View Full Version : Installing Ram in MBP

18th December 2007, 02:13 PM
Hey guys,
I intend on getting more ram for my 2.33ghz 15" MBP.
Few questions:

1. Will it void my warranty?
2. DIY or get somebody to do it?
3. Is the max my mbp holds 3gb of ram?
4. I currently have 2gb will 3gb make much difference?

Simo :thumbup:

18th December 2007, 02:17 PM
I don't think it will void the warranty, since it is user replaceable?


I think it is 3GB for yours, and 4GB for the Santa Rosas... can't say about going from 2 to 3GB.

kim jong il
18th December 2007, 02:20 PM
I hope you were just being lazy: 3GB (http://www.lowendmac.com/macbookpro/15core2.html)

Will it make a difference? Depends how much you demand of your machine. ;)

18th December 2007, 02:35 PM
Hmm. according to iSlayers widget I have never maxed the usage of my ram. but i have not checked that when playing games..But i dont thing it works like that...

Explanation somebody?

18th December 2007, 02:38 PM
Just read the MBP service guide and it seems VERY easy to do but whats a:

ESD wrist strap and mat? it says i need one. Is it required?

El Guardo
18th December 2007, 02:57 PM
1. Will it void my warranty?
No it won't void your warranty.

2. DIY or get somebody to do it?
There's a how-to guide on the Apple website. Just search through the support (http://www.apple.com) pages to find it.

3. Is the max my mbp holds 3gb of ram?
Correct. Technically 3GB max.

Why technically? Because you can install 4GB and it will recognise 3.4Gb.Why? simplest answer is Intel chipset. There's a more in depth (and justifiable) explanation but since you can't do anything about it, I'm not inclined to read and translate said explanation into simple English.

Your next question is therefore likely to be - is it better to run 3Gb or 4Gb, seeing as the latter is paired RAM? Short answer: depends on how you use the computer and, even then, I don't know.

4. I currently have 2gb will 3gb make much difference?

If you're encoding HD video or editing uncompressed TIFFs in Photoshop with long histories or complex filters, then yes, throw as much RAM into your machine as you can - you'll notice the difference. But if you're doing email, word processing, spreadsheeting, development work or the odd multimedia activity (through iLife), then I don't know if you'll notice a significant change. If all those apps are open at the same time then switching between them will be quicker, but that's about it.

There are perhaps two things worth commenting on. One, most people are better off upgrading to a faster spinning hard drive than installing more RAM (if said RAM is already at 2GB). Two, when it comes to Mac OS X, golden rule is to always install as much RAM as you can reasonably afford.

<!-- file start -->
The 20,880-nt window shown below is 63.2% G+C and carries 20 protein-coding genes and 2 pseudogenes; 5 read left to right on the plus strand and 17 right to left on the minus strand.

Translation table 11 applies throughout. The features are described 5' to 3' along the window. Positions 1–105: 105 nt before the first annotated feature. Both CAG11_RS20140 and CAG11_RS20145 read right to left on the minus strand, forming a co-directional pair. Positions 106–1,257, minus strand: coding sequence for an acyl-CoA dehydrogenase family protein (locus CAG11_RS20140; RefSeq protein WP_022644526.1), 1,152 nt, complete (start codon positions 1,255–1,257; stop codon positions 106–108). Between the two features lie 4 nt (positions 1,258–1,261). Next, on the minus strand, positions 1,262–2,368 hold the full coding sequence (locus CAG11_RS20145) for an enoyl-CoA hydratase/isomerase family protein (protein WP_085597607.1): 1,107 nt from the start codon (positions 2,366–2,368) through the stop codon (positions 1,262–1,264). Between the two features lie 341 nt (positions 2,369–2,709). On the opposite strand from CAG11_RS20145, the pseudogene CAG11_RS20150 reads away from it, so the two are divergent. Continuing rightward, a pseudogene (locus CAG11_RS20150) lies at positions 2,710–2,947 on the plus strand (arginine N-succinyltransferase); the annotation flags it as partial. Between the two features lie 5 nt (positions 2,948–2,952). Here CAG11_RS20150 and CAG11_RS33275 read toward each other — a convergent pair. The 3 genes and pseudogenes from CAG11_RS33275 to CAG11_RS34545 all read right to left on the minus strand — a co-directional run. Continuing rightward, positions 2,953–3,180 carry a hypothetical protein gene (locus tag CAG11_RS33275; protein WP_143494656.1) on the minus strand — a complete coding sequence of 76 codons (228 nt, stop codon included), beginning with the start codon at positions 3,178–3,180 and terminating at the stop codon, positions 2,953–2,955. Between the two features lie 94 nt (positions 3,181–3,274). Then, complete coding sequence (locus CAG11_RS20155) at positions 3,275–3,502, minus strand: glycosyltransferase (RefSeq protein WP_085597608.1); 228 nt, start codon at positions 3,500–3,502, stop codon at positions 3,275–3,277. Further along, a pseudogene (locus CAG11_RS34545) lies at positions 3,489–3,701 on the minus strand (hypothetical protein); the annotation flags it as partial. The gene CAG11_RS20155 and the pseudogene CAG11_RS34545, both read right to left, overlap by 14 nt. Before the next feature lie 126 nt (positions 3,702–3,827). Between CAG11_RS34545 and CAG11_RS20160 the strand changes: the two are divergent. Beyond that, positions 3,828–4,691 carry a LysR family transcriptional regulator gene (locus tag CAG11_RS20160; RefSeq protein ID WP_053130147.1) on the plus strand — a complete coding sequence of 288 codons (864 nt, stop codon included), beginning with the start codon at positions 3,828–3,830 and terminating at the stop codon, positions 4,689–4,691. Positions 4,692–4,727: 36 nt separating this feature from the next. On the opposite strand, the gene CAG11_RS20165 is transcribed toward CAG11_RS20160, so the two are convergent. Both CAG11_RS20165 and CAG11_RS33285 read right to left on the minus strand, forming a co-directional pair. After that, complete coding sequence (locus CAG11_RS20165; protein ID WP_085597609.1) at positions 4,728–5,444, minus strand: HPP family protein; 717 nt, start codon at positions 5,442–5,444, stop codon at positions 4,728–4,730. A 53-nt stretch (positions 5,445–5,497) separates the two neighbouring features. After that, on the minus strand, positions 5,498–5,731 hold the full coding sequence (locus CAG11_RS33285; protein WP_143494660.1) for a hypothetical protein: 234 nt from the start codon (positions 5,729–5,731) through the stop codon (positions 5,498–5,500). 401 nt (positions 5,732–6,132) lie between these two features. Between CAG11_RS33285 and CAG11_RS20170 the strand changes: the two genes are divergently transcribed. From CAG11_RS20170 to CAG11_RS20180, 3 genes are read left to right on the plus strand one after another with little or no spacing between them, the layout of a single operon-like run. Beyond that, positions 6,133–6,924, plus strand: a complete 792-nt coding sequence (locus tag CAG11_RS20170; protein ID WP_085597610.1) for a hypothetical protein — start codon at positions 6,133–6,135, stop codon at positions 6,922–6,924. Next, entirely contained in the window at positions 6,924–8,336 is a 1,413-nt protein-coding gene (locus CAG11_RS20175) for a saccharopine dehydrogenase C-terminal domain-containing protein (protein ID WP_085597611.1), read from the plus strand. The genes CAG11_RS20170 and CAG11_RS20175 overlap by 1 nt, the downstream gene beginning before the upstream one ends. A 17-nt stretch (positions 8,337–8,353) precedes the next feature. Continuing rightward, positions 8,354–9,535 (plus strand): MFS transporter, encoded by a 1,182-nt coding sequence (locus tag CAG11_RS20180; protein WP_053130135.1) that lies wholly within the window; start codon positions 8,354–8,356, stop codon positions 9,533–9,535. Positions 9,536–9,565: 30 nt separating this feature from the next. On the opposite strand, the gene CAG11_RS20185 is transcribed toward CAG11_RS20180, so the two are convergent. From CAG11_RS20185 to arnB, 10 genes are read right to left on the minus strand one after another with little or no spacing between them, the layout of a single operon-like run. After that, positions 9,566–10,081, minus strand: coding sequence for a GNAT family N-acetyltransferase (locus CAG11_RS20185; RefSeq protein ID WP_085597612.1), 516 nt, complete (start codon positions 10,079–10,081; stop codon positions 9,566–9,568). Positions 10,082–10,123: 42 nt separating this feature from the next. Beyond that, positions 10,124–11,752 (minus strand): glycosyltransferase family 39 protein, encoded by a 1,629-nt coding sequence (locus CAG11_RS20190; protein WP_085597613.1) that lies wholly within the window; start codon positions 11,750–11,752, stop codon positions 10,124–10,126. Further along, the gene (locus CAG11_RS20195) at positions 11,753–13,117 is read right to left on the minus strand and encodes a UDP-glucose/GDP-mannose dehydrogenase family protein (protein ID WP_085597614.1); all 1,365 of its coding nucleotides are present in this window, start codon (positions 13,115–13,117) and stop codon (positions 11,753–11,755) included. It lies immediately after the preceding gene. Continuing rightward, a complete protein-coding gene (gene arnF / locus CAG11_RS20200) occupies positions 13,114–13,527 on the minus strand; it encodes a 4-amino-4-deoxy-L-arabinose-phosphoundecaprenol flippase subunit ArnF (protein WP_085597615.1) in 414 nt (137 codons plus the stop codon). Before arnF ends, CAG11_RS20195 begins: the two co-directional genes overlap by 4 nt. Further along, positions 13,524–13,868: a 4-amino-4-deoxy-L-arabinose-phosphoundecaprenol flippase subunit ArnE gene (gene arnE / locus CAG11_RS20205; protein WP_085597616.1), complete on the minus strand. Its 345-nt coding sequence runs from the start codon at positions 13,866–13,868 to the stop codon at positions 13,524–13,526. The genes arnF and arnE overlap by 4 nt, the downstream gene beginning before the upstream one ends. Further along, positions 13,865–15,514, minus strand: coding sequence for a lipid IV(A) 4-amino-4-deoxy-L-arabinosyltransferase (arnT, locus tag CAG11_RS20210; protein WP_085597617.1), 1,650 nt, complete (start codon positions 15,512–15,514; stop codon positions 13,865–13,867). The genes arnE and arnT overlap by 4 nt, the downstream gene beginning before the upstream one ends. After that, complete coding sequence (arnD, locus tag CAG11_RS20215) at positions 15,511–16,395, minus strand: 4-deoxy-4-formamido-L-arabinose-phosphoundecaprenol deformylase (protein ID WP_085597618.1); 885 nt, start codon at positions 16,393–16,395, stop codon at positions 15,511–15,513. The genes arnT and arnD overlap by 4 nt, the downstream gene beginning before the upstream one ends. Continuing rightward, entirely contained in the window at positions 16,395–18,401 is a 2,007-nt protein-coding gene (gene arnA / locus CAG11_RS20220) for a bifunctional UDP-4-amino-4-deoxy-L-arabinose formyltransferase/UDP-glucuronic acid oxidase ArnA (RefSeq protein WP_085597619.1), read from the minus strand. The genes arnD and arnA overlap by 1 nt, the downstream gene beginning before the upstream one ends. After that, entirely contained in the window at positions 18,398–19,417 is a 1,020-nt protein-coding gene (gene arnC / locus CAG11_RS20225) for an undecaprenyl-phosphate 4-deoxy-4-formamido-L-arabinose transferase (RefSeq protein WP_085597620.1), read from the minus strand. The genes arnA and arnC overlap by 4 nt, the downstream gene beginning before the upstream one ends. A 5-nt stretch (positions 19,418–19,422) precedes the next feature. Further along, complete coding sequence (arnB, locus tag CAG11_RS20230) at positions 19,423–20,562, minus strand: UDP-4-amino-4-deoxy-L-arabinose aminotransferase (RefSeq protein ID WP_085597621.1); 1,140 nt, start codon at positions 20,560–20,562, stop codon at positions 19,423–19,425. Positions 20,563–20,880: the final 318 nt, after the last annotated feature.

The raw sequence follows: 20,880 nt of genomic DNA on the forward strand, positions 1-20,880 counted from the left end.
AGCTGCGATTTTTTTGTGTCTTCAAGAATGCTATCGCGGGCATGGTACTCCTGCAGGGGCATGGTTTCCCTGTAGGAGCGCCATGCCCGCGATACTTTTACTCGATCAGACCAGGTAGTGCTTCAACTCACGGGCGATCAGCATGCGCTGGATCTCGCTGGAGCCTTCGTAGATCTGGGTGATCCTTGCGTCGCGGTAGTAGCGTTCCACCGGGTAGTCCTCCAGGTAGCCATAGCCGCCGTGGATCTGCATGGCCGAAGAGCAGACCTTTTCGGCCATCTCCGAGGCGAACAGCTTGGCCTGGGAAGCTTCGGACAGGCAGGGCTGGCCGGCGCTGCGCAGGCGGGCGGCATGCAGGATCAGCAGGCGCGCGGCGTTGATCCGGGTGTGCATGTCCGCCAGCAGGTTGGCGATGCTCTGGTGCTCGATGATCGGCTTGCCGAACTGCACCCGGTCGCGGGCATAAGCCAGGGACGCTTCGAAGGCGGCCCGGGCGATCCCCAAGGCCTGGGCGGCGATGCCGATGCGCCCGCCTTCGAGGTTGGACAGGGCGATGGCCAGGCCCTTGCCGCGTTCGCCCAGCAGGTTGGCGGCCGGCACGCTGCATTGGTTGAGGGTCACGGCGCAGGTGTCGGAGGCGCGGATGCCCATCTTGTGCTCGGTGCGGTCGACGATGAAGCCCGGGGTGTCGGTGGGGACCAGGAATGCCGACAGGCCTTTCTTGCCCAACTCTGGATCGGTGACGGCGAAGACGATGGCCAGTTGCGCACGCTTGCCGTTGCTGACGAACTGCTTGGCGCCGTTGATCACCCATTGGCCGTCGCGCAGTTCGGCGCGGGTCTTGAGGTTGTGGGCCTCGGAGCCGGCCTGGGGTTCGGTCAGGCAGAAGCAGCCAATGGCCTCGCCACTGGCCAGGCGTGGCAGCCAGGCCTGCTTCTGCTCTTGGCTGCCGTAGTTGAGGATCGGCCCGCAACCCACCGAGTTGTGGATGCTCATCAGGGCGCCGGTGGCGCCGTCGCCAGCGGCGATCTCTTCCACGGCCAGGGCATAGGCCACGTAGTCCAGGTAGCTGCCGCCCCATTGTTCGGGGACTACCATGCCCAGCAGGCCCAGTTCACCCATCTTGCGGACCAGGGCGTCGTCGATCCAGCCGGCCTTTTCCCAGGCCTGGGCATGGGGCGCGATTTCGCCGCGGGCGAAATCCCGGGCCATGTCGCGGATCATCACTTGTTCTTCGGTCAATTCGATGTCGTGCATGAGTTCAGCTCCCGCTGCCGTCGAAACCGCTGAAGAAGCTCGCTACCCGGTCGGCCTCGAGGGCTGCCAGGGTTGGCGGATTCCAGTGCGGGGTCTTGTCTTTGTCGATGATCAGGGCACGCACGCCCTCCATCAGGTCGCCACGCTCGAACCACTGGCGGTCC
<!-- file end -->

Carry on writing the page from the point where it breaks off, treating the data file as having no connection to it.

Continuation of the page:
18th December 2007, 02:59 PM
Well I do have a 7200RPM drive :D

Hmm this might be a good xmas present...

So whats with this ESD wrist strap and mat ?

18th December 2007, 03:01 PM
1. No - it's a user replaceable part... but if you have applecare it must be apple ram for it to be covered (kind of obvious, but worth stating).
2. DIY - see here for full detailed instructions (http://www.ifixit.com/Guide/Mac/MacBook-Pro-15-Inch-Core-2-Duo/RAM/115/3/)
3. For your machine, yes 3GB is max
4. Not much difference according to the tests and theory... in fact there is some theory to suggest that 2gigs of ram in these machines is faster in most situations, that only really heavy ram hogging programs will notice any improvement due to the way the system addresses the 1 + 2 gig versus 1 + 1 gig configs. If you're doing heaps of photoshop or FCP it might be worth it, if not it's probably not worth it.

kim jong il
18th December 2007, 03:29 PM
So whats with this ESD wrist strap and mat ?
We should rename you "baby bird" (cheep cheep; I can't, even remotely, be bothered looking; just feed me the answer). Is using the Wiki really too challenging for you (http://en.wikipedia.org/wiki/Electrostatic_discharge)? ;)

ESD = Electro Static Discharge. An ESD strap wraps around your wrist and you clamp it on to the chassis so there is no electrical potential between you and what you are working on. An ESD mat does the same sort of thing. You have an earthed conductive mat on the floor connected to a conductive mat on the table/workbench

18th December 2007, 03:53 PM
I thought it had something to do with that...Is it needed?

Whats the workaround of buying one?

kim jong il
18th December 2007, 04:20 PM
Now that is a good question. :) What you should do is avoid wearing synthetic soled shoes (or anything really) or working while standing on a woolen or synthetic carpet...

Now that you have found an appropriate work place (wooden floors or tiles are good) what you want to do is make sure you touch part of the metal chassis of the equipment you are working on (to equalise electrical potential between you and the equipment) before you start and periodically while you are working on it. (e.g. immediately before you remove, pickup or replace those RAM chips, touch the chassis and/or something which is earthed).


EDIT: this is how I work: With the equipment plugged in I touch part of the chassis (something prominent and metallic). I then unplug it. I press the power button for two seconds (this discharges the logicboard/psu capacitors). I then start work. I never shuffle around and make sure, before I touch anything which may be sensitive, I touch the chassis first.

Hope this was of some use to you. :)